Volume 16 | Issue 2 | Year 2013

After the November 2012 elections, members of both parties recognized that it was time to address a long-neglected aspect of US public policy: the fractured immigration system. The discussion couldn’t be more urgent. Immigration policies are outdated, inefficient, and an impediment to competitiveness, particularly for manufacturers.
Comprehensive immigration reform will allow the nation to meet current and future workforce needs by welcoming people who can innovate and build – regardless of country origin.

Consider these facts:

  • More than 600,000 US manufacturing jobs are unfilled today because workers don’t possess the right skills. Modern manufacturing requires an increasingly advanced skill set, one that too few US workers currently possess;
  • To compete in the global economy, US manufacturers need a skilled workforce now – the right person with the right skills at the right time;
  • In response, manufacturers try to close the skills gap in a number of ways (e.g., better education and training programs [by partnering with educational institutions, the military, and other organizations]), but they are looking at a longterm solution. Training and education take time.

Keep the Door Open
The United States has a history of opening its doors. Men and women who arrived on our shores in hopes of a better life made incredible contributions to our economy.

In fact, immigrants started some of the nation’s most prominent businesses, according to a study conducted by the Partnership for a New American Economy (an entity that includes business and civic leaders). The study revealed that more than 40 percent of Fortune 500 companies were either started by an immigrant or an immigrant’s offspring.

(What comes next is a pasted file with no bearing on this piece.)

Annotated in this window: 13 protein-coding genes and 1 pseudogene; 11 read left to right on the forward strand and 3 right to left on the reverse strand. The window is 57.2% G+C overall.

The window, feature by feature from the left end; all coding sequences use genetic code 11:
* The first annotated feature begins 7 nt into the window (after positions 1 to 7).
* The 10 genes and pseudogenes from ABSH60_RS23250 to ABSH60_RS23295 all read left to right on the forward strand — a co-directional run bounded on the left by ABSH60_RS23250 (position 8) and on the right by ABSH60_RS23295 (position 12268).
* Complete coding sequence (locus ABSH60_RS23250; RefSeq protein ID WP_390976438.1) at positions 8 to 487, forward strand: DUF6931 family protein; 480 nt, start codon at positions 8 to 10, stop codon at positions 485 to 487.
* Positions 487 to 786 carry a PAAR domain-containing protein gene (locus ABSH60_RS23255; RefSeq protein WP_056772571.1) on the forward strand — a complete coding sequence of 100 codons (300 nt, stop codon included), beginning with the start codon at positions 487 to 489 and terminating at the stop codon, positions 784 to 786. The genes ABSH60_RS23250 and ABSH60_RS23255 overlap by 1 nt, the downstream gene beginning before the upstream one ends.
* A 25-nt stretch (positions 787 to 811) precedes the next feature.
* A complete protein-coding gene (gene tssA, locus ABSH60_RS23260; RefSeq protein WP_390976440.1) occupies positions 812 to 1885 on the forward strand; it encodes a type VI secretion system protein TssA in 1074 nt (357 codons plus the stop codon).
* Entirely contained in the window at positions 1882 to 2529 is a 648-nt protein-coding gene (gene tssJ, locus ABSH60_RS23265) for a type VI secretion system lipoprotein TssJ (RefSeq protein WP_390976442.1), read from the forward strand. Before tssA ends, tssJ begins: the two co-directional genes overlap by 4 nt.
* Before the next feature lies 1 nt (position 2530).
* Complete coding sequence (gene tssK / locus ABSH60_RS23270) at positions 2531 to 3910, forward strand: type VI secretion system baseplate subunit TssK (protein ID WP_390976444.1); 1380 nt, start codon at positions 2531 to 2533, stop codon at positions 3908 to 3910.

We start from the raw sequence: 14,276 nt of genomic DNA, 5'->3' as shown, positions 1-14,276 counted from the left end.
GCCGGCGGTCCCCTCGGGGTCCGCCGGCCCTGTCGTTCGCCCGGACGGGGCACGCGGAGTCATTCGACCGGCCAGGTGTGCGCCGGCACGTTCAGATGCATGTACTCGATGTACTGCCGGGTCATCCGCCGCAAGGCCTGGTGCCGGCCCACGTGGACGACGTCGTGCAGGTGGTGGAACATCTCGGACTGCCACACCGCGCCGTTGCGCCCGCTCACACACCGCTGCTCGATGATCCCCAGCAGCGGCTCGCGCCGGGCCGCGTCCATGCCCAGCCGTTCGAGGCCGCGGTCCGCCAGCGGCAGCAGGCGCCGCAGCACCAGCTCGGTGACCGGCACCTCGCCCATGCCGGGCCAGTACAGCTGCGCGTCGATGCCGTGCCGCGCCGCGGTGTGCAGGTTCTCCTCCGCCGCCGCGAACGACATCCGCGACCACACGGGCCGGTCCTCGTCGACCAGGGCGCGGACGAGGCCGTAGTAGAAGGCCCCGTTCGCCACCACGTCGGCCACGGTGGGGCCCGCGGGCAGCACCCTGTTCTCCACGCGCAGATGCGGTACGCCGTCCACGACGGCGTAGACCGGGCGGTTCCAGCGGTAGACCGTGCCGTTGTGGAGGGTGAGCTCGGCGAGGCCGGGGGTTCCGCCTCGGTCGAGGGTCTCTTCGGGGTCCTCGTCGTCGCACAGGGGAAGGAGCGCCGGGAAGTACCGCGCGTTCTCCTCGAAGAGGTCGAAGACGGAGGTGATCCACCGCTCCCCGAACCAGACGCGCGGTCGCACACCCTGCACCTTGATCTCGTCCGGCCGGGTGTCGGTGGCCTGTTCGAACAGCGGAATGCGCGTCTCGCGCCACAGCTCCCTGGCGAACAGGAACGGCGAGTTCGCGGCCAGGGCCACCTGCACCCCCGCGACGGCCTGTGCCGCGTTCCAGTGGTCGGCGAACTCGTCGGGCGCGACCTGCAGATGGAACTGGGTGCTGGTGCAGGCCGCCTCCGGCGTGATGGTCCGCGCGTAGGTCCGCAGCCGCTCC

American manufacturing enterprises founded by immigrants span all sectors – technology, steel, chemicals, and medical devices, among many others. Impact is as widespread: the study demonstrated that major companies founded by immigrants or children of immigrants have an economic impact larger than the entire economies of all but two of our largest competitors (Japan and China).

But US immigration laws make such past successes more difficult today. Too often, when talented students from abroad receive their education and degree in the United States, they return home. We’re ceding talent to competitor nations and, more significantly, spurning a future generation of innovative entrepreneurs.

Need for New Immigration Vision
The United States has always stood for economic opportunity, and individuals continue to see our country as a place to build a better life. Sure, immigration reform is clearly necessary for economic security. It’s the right thing to do. However, the US has been unable to keep pace with those wishing to live here. Laws are violated.

That’s why immigration reform can’t focus solely on attracting talent from abroad. As a nation, we must also face the reality that 11 million individuals reside in the United States without legal status. Comprehensive immigration reform will never become a reality without providing a humanitarian solution for the millions of undocumented individuals in the United States.

The time has come for a new vision.

Immigration reform will strengthen the nation, making it more competitive, making it more competitive. Welcome the many individuals eager to share; their talents will contribute to an economy that needs bolstering.

The situation provides an opportunity to inspire many new Americans (i.e., immigrants) with the principles and values that have made our country the most powerful economy in the world.

Author Jay Timmons is president and chief executive officer of the National Association of Manufacturers (NAM) and a leading advocate for the nearly 12 million Americans employed in the manufacturing sector. NAM is the largest US manufacturing association. Its mission is to foster a stronger economy by enhancing the competitiveness of American manufacturers. To learn more about the organization, visit www.nam.org.

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